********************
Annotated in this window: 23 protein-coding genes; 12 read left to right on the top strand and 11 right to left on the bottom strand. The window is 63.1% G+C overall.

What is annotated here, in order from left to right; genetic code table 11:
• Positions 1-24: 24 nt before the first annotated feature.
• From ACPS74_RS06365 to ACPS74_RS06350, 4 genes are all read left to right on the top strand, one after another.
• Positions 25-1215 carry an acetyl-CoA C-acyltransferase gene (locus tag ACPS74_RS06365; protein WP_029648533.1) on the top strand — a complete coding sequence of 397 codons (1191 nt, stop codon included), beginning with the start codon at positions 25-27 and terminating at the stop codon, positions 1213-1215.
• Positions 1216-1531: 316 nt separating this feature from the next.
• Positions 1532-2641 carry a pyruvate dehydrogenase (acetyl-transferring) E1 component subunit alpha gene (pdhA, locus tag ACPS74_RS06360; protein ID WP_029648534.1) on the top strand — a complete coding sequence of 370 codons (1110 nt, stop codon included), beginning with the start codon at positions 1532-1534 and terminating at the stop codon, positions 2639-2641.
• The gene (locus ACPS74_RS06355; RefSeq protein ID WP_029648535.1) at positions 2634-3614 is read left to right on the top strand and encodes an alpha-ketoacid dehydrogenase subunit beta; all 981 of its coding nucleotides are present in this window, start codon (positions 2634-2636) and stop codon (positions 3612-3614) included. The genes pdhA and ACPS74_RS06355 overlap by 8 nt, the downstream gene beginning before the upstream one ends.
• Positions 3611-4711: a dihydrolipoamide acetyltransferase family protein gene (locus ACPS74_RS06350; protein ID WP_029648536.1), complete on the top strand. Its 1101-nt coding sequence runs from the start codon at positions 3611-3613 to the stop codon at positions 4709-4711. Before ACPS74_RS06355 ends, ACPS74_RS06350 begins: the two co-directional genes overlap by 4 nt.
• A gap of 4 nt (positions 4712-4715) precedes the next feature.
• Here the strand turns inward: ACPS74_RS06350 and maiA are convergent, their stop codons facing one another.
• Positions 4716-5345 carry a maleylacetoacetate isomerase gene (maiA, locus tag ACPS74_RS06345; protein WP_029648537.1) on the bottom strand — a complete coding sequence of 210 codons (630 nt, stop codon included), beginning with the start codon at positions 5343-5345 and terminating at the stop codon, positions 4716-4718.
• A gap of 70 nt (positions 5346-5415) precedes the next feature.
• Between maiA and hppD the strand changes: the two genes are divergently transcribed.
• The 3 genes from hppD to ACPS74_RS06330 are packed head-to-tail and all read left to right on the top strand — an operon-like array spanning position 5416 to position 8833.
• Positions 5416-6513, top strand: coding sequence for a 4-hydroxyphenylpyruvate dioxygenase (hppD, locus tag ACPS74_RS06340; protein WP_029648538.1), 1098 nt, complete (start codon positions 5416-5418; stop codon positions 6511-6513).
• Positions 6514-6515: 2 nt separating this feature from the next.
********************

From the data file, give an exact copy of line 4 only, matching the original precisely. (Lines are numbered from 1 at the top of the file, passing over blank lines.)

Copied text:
• From ACPS74_RS06365 to ACPS74_RS06350, 4 genes are all read left to right on the top strand, one after another.